Exploring men’s perceptions of Intimate Partner Violence in heterosexual relationships: a case study of Munsieville

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dc.contributor.author Ntombini, Ayanda Veronica
dc.date.accessioned 2018-08-06T10:51:17Z
dc.date.available 2018-08-06T10:51:17Z
dc.date.issued 2017
dc.identifier.uri https://hdl.handle.net/10539/25243
dc.description.abstract In South Africa, violence has become normal and, to some degree, accepted rather than challenged. As a result, South Africa is known as a country that is informed by the ‘culture of violence’. This study explored men’s perceptions of Intimate Partner Violence (IPV) in heterosexual relationships in Munsieville, Krugersdorp. Drawing on the imbalance theory, the researcher explored men’s perceived understanding of Intimate Partner Violence as both perpetrators and protectors. The study was carried out using qualitative research approach that was exploratory in nature. A non-probability, purposive sampling procedure was applied when identifying and recruiting participants for the study. A sample consisting of 12 men, who reside in Munsieville, was collected. In-depth, face to face and semi-structured interviews were conducted and Thematic Analysis was used to analyse the data. The findings indicated that, the men’s perceived understanding of intimate partner violence was largely informed by their perceived understanding of what an intimate partner relationship is. Ideas of love and the level of reciprocity seemed to precipitate violence, especially in instances where a woman refused to reciprocate. The men reported direct and indirect experiences to Intimate partner violence. This indicated that Intimate Partner Violence was a problem in Munsieville, although there was no surety on the extent of the problem. Ideas of femininity and masculinity, patriarchy emerged as some of the factors that perpetuated Intimate Partner Violence in the community. Moreover, Income imbalance, substance abuse and childhood exposure were also reported as contributing to Intimate partner violence. The study also revealed that men were largely the perpetrators and women were the victims. Recommendations were provided for the development of prevention strategies to reduce the occurrence of IPV and as well as future studies. Key words: Intimate Partner Violence, Domestic violence, South Africa, Gender, heterosexual relationships. en_ZA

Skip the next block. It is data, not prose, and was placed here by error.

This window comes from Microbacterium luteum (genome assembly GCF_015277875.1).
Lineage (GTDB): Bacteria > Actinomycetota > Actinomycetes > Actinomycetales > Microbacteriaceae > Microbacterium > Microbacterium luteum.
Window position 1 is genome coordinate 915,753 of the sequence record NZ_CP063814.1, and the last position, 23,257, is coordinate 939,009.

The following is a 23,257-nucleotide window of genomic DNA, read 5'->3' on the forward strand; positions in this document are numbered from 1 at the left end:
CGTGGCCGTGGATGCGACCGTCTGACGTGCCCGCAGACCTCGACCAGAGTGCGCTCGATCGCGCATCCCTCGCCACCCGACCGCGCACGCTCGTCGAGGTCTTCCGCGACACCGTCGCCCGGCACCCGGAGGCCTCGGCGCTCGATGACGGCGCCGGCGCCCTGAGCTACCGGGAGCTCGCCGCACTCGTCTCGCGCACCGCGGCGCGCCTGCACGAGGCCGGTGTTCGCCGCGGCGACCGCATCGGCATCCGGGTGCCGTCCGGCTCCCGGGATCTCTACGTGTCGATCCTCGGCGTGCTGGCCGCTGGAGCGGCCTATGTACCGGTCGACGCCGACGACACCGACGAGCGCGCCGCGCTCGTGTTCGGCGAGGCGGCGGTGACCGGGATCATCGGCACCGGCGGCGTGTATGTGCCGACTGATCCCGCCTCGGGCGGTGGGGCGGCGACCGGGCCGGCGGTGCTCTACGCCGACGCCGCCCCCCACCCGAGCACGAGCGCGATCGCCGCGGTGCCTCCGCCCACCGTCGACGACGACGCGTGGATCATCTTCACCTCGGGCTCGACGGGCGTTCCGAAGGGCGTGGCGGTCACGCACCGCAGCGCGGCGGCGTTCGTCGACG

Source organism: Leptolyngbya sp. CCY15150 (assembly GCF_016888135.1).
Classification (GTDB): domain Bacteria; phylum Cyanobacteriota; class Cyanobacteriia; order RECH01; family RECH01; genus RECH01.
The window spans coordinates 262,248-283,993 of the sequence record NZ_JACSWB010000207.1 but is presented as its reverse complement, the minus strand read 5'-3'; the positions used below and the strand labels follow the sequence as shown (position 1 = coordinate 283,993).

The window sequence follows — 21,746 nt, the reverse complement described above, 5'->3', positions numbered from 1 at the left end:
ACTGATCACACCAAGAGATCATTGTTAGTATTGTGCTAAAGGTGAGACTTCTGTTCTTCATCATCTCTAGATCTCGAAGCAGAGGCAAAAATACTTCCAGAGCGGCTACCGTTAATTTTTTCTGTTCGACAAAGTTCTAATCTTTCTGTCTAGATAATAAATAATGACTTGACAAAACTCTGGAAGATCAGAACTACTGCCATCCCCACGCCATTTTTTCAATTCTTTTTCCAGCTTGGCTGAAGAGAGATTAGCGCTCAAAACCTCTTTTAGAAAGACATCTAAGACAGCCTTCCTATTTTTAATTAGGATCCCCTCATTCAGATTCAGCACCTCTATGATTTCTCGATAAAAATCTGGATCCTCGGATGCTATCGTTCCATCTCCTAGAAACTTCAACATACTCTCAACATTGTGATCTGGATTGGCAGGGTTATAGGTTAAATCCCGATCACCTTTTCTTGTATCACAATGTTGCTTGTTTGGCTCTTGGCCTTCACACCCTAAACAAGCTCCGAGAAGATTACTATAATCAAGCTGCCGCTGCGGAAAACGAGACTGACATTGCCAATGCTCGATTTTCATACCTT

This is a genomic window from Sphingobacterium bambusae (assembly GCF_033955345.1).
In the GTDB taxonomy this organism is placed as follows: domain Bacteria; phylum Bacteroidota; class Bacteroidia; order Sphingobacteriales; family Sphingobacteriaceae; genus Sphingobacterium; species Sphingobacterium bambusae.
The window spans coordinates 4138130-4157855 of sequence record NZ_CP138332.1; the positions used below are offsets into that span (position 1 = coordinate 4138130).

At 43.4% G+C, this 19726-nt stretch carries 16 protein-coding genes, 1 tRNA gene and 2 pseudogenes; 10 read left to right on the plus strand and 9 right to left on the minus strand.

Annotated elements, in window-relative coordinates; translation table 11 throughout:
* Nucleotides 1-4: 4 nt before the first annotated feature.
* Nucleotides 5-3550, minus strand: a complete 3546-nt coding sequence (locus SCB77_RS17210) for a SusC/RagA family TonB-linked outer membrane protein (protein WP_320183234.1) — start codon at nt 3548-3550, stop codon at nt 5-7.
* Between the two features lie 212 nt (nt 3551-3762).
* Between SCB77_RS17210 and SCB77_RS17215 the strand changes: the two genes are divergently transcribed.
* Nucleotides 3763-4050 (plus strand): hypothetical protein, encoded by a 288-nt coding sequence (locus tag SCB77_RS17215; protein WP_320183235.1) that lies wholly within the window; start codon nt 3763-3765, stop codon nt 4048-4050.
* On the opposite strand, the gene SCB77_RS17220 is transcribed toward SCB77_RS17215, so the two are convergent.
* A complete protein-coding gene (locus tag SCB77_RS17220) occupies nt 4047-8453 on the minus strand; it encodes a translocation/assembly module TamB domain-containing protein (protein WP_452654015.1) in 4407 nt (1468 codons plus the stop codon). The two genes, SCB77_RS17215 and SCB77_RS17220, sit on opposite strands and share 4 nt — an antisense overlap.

dc.language.iso en en_ZA
dc.title Exploring men’s perceptions of Intimate Partner Violence in heterosexual relationships: a case study of Munsieville en_ZA
dc.type Thesis en_ZA
dc.description.librarian GR2018 en_ZA

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